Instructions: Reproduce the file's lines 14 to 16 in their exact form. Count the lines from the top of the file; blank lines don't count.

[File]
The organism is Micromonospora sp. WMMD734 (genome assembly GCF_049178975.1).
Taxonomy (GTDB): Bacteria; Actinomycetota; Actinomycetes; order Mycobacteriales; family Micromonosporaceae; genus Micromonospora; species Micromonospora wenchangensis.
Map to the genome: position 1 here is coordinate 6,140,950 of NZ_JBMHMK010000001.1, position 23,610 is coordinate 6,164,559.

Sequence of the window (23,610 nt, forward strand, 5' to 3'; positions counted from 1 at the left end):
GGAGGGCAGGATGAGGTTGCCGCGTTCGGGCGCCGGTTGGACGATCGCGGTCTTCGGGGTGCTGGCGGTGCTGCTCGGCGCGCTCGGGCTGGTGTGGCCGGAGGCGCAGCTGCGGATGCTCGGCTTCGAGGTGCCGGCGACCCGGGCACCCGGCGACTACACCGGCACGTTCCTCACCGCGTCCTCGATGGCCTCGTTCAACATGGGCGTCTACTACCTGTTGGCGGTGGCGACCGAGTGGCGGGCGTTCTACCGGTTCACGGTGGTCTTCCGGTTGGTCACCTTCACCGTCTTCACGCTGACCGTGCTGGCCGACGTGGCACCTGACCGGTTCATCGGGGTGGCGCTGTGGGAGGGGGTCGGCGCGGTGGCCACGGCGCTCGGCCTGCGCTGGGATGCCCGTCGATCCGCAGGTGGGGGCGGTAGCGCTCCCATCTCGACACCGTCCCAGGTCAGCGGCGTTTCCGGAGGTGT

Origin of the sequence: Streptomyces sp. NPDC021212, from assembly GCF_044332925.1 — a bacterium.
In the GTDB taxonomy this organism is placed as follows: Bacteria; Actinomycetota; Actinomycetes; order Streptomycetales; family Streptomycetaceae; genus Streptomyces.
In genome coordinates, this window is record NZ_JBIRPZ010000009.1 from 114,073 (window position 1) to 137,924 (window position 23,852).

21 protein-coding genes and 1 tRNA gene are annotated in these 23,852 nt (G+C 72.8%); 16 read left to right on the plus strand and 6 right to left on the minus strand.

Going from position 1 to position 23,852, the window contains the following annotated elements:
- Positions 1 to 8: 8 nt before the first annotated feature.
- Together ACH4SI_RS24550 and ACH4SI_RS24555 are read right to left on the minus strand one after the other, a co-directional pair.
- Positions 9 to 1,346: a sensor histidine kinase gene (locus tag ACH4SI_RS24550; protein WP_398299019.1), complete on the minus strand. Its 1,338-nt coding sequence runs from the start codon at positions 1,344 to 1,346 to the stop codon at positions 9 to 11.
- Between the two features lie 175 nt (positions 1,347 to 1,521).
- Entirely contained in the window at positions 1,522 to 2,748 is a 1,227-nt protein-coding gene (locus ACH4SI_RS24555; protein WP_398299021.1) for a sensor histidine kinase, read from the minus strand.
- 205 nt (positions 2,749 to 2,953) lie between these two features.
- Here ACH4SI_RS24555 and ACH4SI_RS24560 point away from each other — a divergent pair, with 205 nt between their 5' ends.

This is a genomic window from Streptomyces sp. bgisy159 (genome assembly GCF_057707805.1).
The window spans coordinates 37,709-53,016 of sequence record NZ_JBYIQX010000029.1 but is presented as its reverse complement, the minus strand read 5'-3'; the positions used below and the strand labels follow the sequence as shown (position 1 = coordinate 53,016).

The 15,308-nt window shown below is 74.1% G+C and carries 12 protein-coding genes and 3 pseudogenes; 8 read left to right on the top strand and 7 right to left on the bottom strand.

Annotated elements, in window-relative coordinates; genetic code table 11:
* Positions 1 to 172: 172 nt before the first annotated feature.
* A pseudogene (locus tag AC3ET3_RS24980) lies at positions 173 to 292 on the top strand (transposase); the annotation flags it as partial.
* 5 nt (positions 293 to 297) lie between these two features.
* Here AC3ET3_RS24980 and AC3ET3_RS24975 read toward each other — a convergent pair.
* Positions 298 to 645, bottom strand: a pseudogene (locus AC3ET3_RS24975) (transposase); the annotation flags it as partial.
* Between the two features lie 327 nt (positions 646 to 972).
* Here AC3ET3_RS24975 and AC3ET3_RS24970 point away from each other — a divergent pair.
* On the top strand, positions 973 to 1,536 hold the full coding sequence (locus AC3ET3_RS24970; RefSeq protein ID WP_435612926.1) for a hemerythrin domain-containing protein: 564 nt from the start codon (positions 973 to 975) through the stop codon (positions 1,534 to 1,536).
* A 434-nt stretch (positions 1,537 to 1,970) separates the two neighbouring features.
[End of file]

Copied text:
- Between the two features lie 175 nt (positions 1,347 to 1,521).
- Entirely contained in the window at positions 1,522 to 2,748 is a 1,227-nt protein-coding gene (locus ACH4SI_RS24555; protein WP_398299021.1) for a sensor histidine kinase, read from the minus strand.
- 205 nt (positions 2,749 to 2,953) lie between these two features.